It was good while it lasted. Washington, D.C., has become the latest city to reimpose a mask mandate, even for people who are fully vaccinated.
The new policy, which Mayor Muriel Bowser announced Thursday, will require everyone over the age of two to wear a mask when at such indoor public settings as bars, restaurants, grocery stores, and gyms. The city is also recommending, but not requiring, that people wear masks in crowded outdoor settings as well—particularly people who are immunocompromised or live with someone who is.
The city is not reintroducing social distancing requirements or business capacity limits, but Bowser didn't take those measures off the table. The mayor declined to say when the mask mandate would be lifted.
D.C. is the second major city to reimpose a masking requirement regardless of vaccination status. Los Angeles County did the same two weeks ago in response to rising cases there.
On Tuesday, in response to the increase in delta-variant COVID cases, the U.S. Centers for Disease Control and Prevention (CDC) recommended that vaccinated Americans wear masks in certain settings.
San Francisco, per comments from Mayor London Breed, is weighing whether to reimpose a mask mandate; the city is currently encouraging the vaccinated to wear a mask indoors. New York is likewise "assessing" the new CDC guidance.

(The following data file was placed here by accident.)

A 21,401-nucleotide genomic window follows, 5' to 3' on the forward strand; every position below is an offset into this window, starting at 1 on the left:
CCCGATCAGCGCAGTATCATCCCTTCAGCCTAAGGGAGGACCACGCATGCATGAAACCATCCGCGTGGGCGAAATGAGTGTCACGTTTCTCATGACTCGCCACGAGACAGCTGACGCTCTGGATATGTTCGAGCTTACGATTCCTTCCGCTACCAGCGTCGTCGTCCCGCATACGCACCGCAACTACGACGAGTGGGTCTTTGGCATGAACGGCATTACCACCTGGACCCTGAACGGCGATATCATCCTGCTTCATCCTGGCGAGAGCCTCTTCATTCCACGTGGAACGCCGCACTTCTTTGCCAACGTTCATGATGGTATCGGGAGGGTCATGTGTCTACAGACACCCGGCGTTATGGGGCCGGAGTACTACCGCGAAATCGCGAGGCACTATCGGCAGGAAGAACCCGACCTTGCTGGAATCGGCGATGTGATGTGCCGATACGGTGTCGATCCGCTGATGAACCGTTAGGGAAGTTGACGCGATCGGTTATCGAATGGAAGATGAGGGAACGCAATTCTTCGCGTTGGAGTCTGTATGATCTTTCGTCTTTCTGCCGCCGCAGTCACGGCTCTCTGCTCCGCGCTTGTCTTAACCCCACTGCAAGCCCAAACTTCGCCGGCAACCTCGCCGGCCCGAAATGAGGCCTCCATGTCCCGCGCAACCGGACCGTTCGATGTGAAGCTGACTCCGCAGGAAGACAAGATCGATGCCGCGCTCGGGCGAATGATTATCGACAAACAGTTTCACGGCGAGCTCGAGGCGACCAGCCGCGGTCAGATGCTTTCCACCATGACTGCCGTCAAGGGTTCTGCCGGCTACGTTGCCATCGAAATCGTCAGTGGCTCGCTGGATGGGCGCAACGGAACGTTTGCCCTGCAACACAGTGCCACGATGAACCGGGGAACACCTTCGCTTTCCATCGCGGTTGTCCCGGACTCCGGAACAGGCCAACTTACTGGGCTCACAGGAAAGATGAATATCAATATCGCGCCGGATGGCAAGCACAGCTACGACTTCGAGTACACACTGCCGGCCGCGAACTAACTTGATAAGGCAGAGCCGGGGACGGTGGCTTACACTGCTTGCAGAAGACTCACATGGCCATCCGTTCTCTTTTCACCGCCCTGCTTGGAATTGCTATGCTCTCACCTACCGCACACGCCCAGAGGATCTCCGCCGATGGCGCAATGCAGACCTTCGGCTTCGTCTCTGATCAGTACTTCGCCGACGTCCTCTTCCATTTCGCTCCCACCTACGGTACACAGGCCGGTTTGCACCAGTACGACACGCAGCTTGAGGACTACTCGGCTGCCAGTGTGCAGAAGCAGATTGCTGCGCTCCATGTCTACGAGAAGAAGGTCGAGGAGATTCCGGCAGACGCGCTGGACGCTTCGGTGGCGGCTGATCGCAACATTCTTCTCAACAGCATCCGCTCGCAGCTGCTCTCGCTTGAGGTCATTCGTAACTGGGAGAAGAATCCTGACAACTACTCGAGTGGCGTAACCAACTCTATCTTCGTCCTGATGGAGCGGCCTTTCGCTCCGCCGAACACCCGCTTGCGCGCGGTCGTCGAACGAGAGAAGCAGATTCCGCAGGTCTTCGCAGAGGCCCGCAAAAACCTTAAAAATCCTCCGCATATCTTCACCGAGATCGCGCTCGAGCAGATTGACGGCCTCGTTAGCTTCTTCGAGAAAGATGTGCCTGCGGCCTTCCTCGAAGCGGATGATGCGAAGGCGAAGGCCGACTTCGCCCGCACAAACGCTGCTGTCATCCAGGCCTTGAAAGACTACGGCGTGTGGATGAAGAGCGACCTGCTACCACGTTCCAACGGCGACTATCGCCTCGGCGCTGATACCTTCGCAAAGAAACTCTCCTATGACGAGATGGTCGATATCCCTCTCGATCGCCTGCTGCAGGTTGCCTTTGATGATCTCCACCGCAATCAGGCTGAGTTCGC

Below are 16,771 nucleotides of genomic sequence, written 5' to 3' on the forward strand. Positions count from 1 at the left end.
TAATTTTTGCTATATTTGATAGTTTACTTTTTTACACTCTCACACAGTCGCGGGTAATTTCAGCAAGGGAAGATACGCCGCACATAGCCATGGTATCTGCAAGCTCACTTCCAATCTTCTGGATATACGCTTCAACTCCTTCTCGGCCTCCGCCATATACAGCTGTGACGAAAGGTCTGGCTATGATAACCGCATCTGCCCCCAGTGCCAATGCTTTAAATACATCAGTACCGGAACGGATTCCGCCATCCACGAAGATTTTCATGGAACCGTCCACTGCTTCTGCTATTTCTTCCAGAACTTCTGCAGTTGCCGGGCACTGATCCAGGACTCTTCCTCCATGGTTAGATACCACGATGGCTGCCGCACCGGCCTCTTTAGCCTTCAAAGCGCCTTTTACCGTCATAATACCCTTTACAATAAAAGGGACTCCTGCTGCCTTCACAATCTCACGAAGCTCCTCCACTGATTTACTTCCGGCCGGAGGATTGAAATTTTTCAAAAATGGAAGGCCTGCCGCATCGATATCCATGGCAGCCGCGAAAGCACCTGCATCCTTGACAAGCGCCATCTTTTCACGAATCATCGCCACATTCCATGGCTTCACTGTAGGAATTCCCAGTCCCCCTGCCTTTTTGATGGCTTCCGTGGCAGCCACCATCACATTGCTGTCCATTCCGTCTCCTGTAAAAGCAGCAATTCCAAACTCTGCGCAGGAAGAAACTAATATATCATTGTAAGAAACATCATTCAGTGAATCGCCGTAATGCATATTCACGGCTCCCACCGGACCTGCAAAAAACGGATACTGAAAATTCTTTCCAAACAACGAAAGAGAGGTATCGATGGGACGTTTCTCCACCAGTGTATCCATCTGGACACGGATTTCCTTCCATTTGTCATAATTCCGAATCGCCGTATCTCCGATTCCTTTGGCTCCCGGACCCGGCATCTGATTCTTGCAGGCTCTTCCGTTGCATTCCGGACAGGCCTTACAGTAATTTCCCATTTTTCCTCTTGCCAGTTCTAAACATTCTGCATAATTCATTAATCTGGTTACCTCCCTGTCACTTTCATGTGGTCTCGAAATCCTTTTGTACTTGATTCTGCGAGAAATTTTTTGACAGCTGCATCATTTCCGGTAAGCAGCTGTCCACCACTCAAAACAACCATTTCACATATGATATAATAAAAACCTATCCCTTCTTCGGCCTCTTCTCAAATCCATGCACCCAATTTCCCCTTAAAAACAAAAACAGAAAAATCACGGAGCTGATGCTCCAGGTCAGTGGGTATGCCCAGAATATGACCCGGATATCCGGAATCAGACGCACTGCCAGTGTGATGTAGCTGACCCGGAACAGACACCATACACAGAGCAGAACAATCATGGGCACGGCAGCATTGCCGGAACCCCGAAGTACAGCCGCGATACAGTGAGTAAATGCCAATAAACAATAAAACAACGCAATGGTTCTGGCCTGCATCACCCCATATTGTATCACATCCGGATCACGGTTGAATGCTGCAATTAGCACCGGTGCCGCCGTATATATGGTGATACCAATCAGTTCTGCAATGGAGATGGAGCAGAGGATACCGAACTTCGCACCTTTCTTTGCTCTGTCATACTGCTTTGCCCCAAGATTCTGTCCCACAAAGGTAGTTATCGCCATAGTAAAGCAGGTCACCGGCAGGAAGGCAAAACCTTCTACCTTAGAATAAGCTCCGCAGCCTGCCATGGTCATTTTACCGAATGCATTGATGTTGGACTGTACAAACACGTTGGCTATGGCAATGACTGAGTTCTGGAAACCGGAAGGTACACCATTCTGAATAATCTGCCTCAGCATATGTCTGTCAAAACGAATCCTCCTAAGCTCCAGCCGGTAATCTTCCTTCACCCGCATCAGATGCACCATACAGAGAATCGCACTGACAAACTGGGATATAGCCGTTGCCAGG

COVID-19 deaths in Los Angeles remain at their lowest level since the beginning of the pandemic. D.C. hasn't reported a COVID-19 death since July 14. Of the 271 patients in D.C.'s intensive care units, just seven are COVID-positive.
Asked about enforcement, Bowser said she expected most D.C. residents to comply and felt they wouldn't find putting a mask on a major "lift." She also said that businesses could refuse service to people who don't follow the rules. She didn't announce any proactive enforcement efforts the city would be taking.
So that's a silver lining to today's announcement. Nevertheless, telling everyone to wear masks again sends a signal to venues, offices, and other places considering whether to reopen that it's better to wait it out for a little while longer. Some individuals, meanwhile, will also stay home, either out of concern for their health or annoyance at the new requirement.
All of that will reduce the patronage at bars, restaurants, and other businesses that have reopened. Those who thought normality had returned might be forgiven for feeling a bit vexed at the new requirement.
Asked about whether people who got vaccinated as a means of returning to normal life would be mad at the new guidance, Bowser replied that she hadn't been hearing angry reactions.
"I don't hear anyone say that they're duped," the mayor said.